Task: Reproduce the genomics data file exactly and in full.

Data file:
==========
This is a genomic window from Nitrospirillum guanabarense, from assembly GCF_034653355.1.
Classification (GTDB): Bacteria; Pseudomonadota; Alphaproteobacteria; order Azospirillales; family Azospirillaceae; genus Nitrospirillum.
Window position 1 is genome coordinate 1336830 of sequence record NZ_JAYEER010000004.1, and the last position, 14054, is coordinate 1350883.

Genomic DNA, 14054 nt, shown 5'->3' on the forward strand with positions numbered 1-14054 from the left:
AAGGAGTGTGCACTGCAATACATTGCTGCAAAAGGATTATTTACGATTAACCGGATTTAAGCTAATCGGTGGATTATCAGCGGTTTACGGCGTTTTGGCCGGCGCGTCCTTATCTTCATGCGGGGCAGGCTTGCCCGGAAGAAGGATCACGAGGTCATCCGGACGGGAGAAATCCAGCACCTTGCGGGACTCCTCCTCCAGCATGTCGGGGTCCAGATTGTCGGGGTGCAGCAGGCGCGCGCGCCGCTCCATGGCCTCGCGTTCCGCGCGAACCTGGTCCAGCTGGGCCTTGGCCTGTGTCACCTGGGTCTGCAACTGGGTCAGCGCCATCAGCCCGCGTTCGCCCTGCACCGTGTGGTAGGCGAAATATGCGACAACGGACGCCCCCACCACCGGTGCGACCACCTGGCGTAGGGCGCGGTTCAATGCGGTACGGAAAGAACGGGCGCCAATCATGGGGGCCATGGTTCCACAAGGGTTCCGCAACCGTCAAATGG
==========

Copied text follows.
This is a genomic window from Nitrospirillum guanabarense, from assembly GCF_034653355.1.
Classification (GTDB): Bacteria; Pseudomonadota; Alphaproteobacteria; order Azospirillales; family Azospirillaceae; genus Nitrospirillum.
Window position 1 is genome coordinate 1336830 of sequence record NZ_JAYEER010000004.1, and the last position, 14054, is coordinate 1350883.

Genomic DNA, 14054 nt, shown 5'->3' on the forward strand with positions numbered 1-14054 from the left:
AAGGAGTGTGCACTGCAATACATTGCTGCAAAAGGATTATTTACGATTAACCGGATTTAAGCTAATCGGTGGATTATCAGCGGTTTACGGCGTTTTGGCCGGCGCGTCCTTATCTTCATGCGGGGCAGGCTTGCCCGGAAGAAGGATCACGAGGTCATCCGGACGGGAGAAATCCAGCACCTTGCGGGACTCCTCCTCCAGCATGTCGGGGTCCAGATTGTCGGGGTGCAGCAGGCGCGCGCGCCGCTCCATGGCCTCGCGTTCCGCGCGAACCTGGTCCAGCTGGGCCTTGGCCTGTGTCACCTGGGTCTGCAACTGGGTCAGCGCCATCAGCCCGCGTTCGCCCTGCACCGTGTGGTAGGCGAAATATGCGACAACGGACGCCCCCACCACCGGTGCGACCACCTGGCGTAGGGCGCGGTTCAATGCGGTACGGAAAGAACGGGCGCCAATCATGGGGGCCATGGTTCCACAAGGGTTCCGCAACCGTCAAATGG